“It’s been a lifelong dream to fly in a DC-3,” said Emory Wheat, of Pell City. “I didn’t pilot it, but I stood up front and could observe the crew in operation and see out the windshield. It was quite a thrill.”
Wheat said the 1942 aircraft was built the same year he was born.
“It’s been in service for 83,000 hours—it’s had better care than I have in my almost 70 years,” he said.
Wheat’s love of flying began early and has lasted decades.
“I started working at an airport when I was 10,” he said. “I started taking flying lessons when I was 12. I never had a job that didn’t involve airports or airplanes.”
Wheat’s wife, Charlotte, said he would ride his bike to the small airport in Churchville, Maryland, where he mowed grass and washed planes.
“He was a very likable kid, and pilots would give him rides,” she said. “When he was 12, his feet were long enough to reach the pedals and he began lessons. He has a God-given gift for it.”
Charlotte Wheat said she arranged the surprise ride in the DC-3 with a pilot friend, Toby Blanton. Blanton and pilot Ron Alexander flew the DC-3 to the St. Clair County Airport Thursday morning.
“I’d flown in a DC-3 years ago, and never dreamed that I’d get the chance again,” she said.
Blanton said no one knew they were coming in the DC-3.
“I’ve known Emory for about 10 or 15 years,” he said. “We fly corporate together, but for different corporations. We were in Atlanta this morning working on a film and had the opportunity to fly out here and take him on a ride—we went around the lake. Then we will fly back and put it in the hangar. The plane belongs to the Peachstate Antique Aircraft Museum.”
Terry Capps, director of capital improvements for the airport, was in on the surprise and also flew in the DC-3.
“It was a great trip,” he said. “It’s a once-in-a-lifetime experience to fly in a DC-3.”
Emory Wheat said although he didn’t get to pilot the DC-3, he has piloted many, many other aircraft over his lifetime aviation career.
“A couple years ago, the FAA presented me with a 50-year recognition award, the Wright Brothers Aviation Award, for 50 years of continuous flying,” he said. “Mayor Bill Hereford gave me a key to the city and proclaimed it ‘Emory Wheat Day.’”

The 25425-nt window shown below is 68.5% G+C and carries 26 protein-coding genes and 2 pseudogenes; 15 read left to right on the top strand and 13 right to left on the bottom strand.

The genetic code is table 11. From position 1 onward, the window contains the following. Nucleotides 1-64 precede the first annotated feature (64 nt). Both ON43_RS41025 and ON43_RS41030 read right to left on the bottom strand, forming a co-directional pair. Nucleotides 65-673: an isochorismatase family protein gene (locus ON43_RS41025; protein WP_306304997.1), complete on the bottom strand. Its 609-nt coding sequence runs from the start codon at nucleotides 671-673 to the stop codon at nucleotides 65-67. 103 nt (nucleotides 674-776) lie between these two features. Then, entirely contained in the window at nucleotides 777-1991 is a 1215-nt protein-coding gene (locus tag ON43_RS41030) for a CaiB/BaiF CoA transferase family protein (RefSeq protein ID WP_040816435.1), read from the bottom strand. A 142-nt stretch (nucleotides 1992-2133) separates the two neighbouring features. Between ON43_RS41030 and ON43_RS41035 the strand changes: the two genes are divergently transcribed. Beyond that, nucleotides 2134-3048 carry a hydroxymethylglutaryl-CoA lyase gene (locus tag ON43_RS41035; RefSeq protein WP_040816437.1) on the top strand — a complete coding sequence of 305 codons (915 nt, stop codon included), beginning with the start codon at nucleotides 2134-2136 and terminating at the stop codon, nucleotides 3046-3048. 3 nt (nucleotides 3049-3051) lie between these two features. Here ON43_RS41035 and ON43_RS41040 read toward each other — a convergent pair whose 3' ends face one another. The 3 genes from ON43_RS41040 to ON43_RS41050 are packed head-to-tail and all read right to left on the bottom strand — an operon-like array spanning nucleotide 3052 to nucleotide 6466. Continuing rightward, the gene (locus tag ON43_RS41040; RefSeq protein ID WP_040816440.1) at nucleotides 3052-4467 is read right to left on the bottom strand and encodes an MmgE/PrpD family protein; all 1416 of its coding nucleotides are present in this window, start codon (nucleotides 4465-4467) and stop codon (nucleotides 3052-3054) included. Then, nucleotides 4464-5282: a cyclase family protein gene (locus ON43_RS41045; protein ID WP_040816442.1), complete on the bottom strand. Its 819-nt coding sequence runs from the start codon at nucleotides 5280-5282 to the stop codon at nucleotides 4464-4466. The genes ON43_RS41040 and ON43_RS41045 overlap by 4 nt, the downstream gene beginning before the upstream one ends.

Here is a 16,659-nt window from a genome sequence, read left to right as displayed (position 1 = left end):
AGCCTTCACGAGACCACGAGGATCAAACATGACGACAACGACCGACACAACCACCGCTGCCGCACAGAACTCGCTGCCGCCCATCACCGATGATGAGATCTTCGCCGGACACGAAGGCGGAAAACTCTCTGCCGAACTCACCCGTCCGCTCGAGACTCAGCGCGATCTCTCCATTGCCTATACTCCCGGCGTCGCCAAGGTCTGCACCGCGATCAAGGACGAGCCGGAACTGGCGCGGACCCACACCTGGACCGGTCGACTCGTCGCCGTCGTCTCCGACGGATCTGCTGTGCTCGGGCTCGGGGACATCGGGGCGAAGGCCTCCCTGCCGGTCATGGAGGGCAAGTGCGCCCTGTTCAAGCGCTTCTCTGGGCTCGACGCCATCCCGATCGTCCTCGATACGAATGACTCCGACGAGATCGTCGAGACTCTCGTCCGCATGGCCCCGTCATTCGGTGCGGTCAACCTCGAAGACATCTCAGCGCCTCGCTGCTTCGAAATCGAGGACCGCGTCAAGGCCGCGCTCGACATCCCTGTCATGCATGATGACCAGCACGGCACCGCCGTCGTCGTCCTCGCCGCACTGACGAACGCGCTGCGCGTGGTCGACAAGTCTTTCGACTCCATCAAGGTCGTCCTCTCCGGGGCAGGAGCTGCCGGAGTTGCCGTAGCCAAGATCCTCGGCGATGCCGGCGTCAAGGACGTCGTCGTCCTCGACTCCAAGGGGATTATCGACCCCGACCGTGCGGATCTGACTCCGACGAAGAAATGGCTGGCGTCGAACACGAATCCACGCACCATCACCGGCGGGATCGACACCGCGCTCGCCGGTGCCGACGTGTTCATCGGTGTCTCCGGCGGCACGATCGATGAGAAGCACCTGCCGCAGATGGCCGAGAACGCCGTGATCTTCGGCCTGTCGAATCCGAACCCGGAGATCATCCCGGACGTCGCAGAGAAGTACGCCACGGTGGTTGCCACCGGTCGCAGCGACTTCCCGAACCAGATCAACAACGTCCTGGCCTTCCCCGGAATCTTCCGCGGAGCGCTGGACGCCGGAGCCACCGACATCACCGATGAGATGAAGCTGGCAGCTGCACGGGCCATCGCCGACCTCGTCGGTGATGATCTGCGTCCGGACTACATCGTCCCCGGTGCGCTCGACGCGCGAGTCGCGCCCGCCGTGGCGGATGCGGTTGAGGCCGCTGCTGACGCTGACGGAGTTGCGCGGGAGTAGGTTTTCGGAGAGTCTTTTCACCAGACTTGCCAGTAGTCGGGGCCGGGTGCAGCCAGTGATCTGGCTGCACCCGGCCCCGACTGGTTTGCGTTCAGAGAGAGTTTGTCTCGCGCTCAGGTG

Emory Wheat said until he stopped flying recently due to an illness, there wasn’t much he couldn’t fly.
“I’ve flown many single engine and twin engine planes, from experimental airplanes to corporate jets,” he said. “And rotorcrafts (helicopters), too.”
He said seaplanes are also on his list of piloted crafts.
“I’ve flown and landed on the lake here many times,” he said. “Flying has always been my full-time hobby and I’ve made a good living at it. It’s the best of both worlds. You can enjoy going to work and doing what you do.”
Charlotte Wheat said the couple even moved to their Pell City home specifically because it was three miles away from the airport.
“We were living in Trussville, but it was too far away from the airport,” she said. “We moved to that house about six years ago just because it was three miles away. The airport was kind-of his club. If Emory wasn’t flying for work, he was flying for pleasure.”
Charlotte Wheat said her husband also worked on airplanes and is a plane mechanic.
“The J-3 Cub is my favorite plane to fly,” Emory Wheat said. “It’s a single-engine tandem two-seater training airplane that was built in the late 1930s. I’ve had four or five of them over the years.”
Emory Wheat said he loved his career as a pilot—being able to do what he wanted.
“I’ve had a few close calls over the years,” he said. “I had engine failure one dark, snowy night and crashed out in South Dakota. There were no injuries. It was a successful landing—we just didn’t make it to the airport.”
Emory Wheat said he also has an Ohio Deer Hunting License that reads, “This certifies that J. Emory Wheat may legally hunt North American White Tail Deer in the State of Ohio. This license is only valid during Lear season.”
“They gave me that deer hunting license as a joke,” he said. “I was in Ohio in 1995 and on takeoff hit a deer with the nose of a Lear jet. I circled the airport and landed successfully. It wasn’t so lucky for the deer.”
Emory Wheat said he is thankful to good friends for Thursday’s surprise ride in the DC-3.
“It was a lifelong dream and I got to do it,” he said.
Contact Elsie Hodnett at firstname.lastname@example.org.